Back before I left Montreal, there was some controversy over an article in the local newspaper.
A former high school principal had written a letter to 2011 high school graduates telling them that they can’t be anything they want to be.
He told them that the idea that they have unlimited potential is a lie and that it’s better for them to be realistic now, accept their limitations and practically assess their choices for the future.
This incited a fury of angry responses (which I find somewhat hypocritical since – as anyone who’s pursued an unconventional path knows – the principal’s attitude is completely representative of the mainstream. Maybe not in theory, but certainly in practice).
Yet I suppose the mainstream world still likes that idealism in encouraging teenagers to dream big. It’s only in your twenties and thirties when you need to “grow up and get realistic” about your career. At 10, the dream of growing up to be a salsa-dancing, trombone-playing Darth Vader is cute. At 30? Unrealistic (except that it’s not).
When You Believe Something is or isn’t Possible, You’re Absolutely Right
The thing that I find most disturbing about this story is that if the principal’s statement – that you can’t be everything you want to be – were accepted, that belief alone could make it true.
Positive or negative thoughts alone don’t determine whether you achieve your goals. It’s action that determines your results. If you take big action, you get big results. And if you take small action, what do you get? Small results.
Here’s the problem:
Who’s going to take big action if they don’t actually believe that their dream is possible? Nobody.
And if someone with influence, like a parent or teacher, comes along and tells you that your dream is NOT possible- that it’s not even in the realm of possibility?
Forget it. If you believe that, then you can bet you won’t have the motivation to take big action to get those big results. After all, what’s the point? It’s not going to work anyway.
And then guess what? Mr. Principal was right.
It’s a Feedback Loop
If you don’t believe the dream you want to achieve is possible, you won’t take big action. If you don’t take big action, you don’t get big results. If you get crappy results, that in turn reinforces your original belief that your dream is impossible.
The cycle continues again and again, with you taking less action each time, till you become jaded and give up altogether.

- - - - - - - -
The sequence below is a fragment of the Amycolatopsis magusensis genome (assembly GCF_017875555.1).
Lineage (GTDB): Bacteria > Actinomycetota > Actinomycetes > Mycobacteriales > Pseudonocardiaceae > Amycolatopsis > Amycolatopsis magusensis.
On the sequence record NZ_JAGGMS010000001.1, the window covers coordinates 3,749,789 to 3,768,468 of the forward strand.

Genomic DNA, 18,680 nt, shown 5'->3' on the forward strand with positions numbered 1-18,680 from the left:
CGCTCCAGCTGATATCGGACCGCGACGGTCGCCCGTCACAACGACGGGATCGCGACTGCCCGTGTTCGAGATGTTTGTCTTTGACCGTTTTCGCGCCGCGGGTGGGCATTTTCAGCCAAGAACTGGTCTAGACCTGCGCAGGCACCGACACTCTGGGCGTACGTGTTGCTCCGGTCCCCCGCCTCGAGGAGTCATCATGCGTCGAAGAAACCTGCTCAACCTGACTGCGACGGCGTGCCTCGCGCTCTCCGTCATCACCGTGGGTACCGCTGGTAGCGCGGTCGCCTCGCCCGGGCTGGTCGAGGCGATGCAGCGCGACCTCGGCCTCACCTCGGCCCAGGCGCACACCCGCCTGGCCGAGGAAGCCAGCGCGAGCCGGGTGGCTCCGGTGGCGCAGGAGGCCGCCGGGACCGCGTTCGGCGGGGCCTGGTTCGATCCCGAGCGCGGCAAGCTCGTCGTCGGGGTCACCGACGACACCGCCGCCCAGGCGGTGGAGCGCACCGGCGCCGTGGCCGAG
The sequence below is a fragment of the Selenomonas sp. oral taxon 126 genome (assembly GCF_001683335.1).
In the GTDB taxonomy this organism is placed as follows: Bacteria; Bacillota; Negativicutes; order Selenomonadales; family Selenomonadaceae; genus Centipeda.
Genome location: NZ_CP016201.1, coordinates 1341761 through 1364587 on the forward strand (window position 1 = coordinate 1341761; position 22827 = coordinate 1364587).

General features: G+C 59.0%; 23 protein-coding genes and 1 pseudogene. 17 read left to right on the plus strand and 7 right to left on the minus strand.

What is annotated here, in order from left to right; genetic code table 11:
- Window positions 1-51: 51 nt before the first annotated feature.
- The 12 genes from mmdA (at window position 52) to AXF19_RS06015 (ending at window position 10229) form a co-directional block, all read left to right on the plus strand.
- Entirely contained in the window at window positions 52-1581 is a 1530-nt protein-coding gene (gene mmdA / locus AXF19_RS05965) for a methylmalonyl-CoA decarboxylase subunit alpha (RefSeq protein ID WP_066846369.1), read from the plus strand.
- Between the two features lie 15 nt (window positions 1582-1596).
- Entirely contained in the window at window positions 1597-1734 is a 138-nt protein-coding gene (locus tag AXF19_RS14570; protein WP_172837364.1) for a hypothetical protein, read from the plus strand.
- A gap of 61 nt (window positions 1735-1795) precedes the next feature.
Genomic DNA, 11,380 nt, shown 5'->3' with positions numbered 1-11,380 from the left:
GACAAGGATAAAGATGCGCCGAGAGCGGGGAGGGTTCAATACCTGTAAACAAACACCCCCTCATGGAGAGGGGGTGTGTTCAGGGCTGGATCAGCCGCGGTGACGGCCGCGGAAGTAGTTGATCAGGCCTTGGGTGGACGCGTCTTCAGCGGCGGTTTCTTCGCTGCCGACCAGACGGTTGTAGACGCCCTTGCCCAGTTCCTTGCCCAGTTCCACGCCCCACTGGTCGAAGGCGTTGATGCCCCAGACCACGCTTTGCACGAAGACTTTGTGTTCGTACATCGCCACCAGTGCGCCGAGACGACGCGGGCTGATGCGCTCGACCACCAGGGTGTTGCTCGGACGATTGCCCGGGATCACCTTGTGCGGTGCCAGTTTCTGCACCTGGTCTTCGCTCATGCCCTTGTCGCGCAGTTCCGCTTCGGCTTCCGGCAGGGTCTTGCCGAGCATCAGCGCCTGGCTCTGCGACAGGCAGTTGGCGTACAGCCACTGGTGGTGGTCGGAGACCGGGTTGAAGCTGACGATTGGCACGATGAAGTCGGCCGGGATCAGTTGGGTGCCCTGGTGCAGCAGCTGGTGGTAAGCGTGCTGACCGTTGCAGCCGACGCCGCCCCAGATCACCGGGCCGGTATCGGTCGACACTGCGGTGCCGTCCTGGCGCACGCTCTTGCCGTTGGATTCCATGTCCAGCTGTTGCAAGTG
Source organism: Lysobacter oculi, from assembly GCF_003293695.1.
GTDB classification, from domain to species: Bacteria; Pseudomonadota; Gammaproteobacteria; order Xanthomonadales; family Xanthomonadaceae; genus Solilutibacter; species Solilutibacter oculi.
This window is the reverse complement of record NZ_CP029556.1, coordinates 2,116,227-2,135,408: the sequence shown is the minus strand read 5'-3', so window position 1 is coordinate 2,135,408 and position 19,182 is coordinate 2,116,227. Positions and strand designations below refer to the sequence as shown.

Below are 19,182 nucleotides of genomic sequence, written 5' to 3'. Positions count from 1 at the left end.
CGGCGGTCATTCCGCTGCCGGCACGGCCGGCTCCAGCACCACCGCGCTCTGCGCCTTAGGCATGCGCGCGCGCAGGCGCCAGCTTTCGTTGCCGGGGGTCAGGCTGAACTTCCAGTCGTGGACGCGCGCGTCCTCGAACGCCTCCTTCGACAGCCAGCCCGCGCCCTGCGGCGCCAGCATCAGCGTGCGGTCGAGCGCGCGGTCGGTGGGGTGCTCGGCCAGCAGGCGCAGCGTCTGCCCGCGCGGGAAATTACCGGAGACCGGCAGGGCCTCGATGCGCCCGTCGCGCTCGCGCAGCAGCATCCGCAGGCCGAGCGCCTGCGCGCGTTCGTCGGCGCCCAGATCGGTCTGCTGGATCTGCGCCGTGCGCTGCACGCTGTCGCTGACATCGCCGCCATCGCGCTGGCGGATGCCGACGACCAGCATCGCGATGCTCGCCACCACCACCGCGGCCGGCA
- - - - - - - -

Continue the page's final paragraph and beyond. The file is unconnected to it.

The Tony Robbins Model
Tony Robbins is the guy who perfected this model. Lets take a look at how he lays it out:
Luckily, the Opposite is Also True
In the same way that negative beliefs bring about lackluster results, positive beliefs induce big action which lead to big results.
Granted, these results may not be precisely what you intended- not the first time around anyway. But something will happen. You’ll get feedback. And with that feedback you can tweak your approach to reflect what you’ve learned, taking more intelligent action the next time around.
And when you do get the results you desired because you took massive action? Well that just reinforces your belief that it’s possible, thus causing you to take bigger action, getting bigger results, etc. etc. A positive feedback loop! Nice.
The Way to Break Free is by Changing Your Beliefs
The law of attraction and all that positive thinking woo woo stuff gets a bad rap. But that’s because it’s never explained as more than a mystical cry to the universe.
Tony’s approach, however, makes a lot of sense.
We already determined that when you’re absolutely certain that you’ll reach your goal, you end up taking big action and getting big results. Sometimes this certainty comes from inspiration, other times desperation (when you can’t afford not to have it work).
But what if you don’t have inspiration or desperation to begin with? What if you’re unsure about whether your dream is possible?
Well, you’ve got to create that positive belief. You need to literally condition your mind to believe that what you want is inevitable. It’s coming. You do this by “experiencing it” in advance.
Conditioning Your Beliefs
There are sports studies that show that mental rehearsal (imagining yourself making that free throw again and again) can be more effective than actual practice.
When you visualize yourself achieving a goal, your body experiences it as though it’s really happening to you. This is incredibly powerful. It means that if you visualize on a regular basis, with enough intensity, you can literally change your potential.
Get clear on what it is you want and visualize those dreams every single day. Hang your goals by your desk. Keep them near by. Imagine them in vivid detail again and again.
This will lead you to take more action, get better results which will then reinforce your belief, leading you to take bigger action, and so on. You’ll soon gain momentum and the whole thing will become easier.
Don’t wait until you’ve got rock solid beliefs to get started. The belief grows once the results begin flooding in. (Again, it’s a feedback loop). Make a plan that involves doing something small and focused every single day.
Condition your mind each day, visualize yourself reaching your goal, and then act. You’ll be amazed by how quickly the things you once considered impossible begin to manifest.
What is a goal that you’re currently working towards? Do you use any visualization techniques to put you in a productive state?